Campaigning for the December 23 presidential vote officially ends on Friday, December 21, with multiple political rallies planned that day, primarily in the capital Kinshasa. Tensions remain high in the run up to the weekend's scheduled vote, and clashes between rival political supporters, as well as between supporters and security forces, are possible around all election-related events in the coming days.
As a security precaution, Congolese authorities have announced that land borders will be closed for 24 hours on election day, Sunday, December 23. International flights are not affected by the order. An increased security presence will be deployed throughout major urban centers and at polling stations on the day of the vote.
Increased attacks are also a possibility in the coming days in restive areas - notably in Kasaï province (central DRC) or in North and South Kivu provinces (eastern DRC) - which could impact the ability of local authorities to successfully carry out the vote in some regions.
In anticipation of likely unrest surrounding the election, the US and UK governments have ordered all non-emergency personnel to depart the country and are advising their respective citizens to avoid nonessential travel to the DRC until the situation stabilizes. Remaining US government employees in the DRC will be subject to a daily curfew from 19:00 to 06:00 (local time) beginning December 19 until further notice.
The DRC is scheduled to hold presidential and legislative elections on December 23, which could mark the first democratic transfer of power since independence in 1960. Election results are slated to be released on December 30, and the presidential inauguration is scheduled to take place on January 12.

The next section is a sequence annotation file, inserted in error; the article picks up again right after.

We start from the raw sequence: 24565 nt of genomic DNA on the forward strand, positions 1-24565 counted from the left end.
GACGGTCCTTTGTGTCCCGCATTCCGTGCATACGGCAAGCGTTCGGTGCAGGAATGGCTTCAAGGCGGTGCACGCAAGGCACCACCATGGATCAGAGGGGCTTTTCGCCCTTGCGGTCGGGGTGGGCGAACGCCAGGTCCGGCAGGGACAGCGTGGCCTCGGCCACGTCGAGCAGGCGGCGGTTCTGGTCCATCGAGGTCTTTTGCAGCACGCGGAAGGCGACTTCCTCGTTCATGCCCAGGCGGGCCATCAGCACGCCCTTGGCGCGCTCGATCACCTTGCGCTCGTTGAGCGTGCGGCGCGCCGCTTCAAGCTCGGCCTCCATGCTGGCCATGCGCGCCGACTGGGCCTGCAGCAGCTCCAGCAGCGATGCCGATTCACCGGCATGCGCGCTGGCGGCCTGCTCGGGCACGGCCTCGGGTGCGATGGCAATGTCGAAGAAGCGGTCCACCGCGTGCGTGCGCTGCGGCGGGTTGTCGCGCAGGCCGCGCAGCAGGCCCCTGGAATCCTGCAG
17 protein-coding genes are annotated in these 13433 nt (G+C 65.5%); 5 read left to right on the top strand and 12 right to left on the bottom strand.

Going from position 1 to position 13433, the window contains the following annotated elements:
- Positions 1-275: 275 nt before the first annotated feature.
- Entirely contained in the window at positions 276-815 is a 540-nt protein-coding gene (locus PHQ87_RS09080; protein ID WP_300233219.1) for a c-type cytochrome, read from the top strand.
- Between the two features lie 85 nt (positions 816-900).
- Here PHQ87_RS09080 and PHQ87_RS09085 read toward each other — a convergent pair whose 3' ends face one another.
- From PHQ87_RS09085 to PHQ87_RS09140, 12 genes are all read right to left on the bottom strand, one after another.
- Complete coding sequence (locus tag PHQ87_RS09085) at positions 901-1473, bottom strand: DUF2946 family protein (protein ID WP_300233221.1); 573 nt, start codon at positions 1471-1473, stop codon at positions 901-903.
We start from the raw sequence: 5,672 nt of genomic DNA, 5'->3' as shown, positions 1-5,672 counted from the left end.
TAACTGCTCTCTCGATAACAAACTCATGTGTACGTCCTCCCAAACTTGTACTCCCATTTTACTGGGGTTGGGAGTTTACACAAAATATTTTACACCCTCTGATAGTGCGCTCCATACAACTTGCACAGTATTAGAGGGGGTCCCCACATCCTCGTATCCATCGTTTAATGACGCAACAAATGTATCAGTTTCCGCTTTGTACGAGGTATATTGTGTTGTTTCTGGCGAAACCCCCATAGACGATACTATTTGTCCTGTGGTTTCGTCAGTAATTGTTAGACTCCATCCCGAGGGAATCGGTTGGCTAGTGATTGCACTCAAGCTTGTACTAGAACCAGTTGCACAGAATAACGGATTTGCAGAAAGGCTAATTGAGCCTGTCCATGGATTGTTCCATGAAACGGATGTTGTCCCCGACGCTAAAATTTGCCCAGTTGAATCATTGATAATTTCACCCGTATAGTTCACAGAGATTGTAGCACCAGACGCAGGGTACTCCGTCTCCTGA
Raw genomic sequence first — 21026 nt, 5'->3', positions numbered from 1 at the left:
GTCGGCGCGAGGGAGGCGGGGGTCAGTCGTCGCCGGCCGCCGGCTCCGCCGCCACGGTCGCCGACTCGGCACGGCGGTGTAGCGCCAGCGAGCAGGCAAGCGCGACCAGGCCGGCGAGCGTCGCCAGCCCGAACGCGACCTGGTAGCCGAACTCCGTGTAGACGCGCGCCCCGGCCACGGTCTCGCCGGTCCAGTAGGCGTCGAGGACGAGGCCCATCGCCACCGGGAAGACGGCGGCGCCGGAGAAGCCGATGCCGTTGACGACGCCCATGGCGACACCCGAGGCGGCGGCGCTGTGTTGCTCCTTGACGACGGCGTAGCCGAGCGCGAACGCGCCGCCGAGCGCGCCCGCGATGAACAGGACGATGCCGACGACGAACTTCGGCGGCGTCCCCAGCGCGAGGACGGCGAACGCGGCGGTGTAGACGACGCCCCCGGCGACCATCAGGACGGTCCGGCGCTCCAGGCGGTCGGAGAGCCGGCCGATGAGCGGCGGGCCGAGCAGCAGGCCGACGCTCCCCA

President Joseph Kabila, whose term ended in 2016 but who has remained in power amid repeated election delays, has endorsed Interior Minister Emmanuel Ramazani Shadary as the candidate of the ruling FCC (Front Commun pour le Congo) coalition. Other main candidates include Felix Tshisekedi of the CACH (Cap pour le Changement) opposition coalition party and Martin Fayulu of the Lamuka opposition coalition.
Several clashes have erupted during political events held ahead of the elections, notably in Kalemie, Lubumbashi, Tshikapa, Kindu, and Mbuji-Mayi. At least five people died on December 11-12 during campaign events in Lubumbashi and Kalemie. At least one person was killed in clashes in Mbuji-Mayi on December 13. Furthermore, a fire broke out in an Independent National Electoral Commission (CENI) building in Kinshasa on December 13, reportedly destroying over two-thirds of the capital's electronic voting machines. Suspected Maï-Maï militiamen also attacked and attempted to destroy a CENI warehouse in Beni (North Kivu province) on December 16.
Individuals in the DRC are advised to monitor the political situation, avoid all protests and political demonstrations due to the risk of violence and arrest, adhere to instructions issued by local authorities and their home governments, and refrain from discussing sensitive political topics in public.
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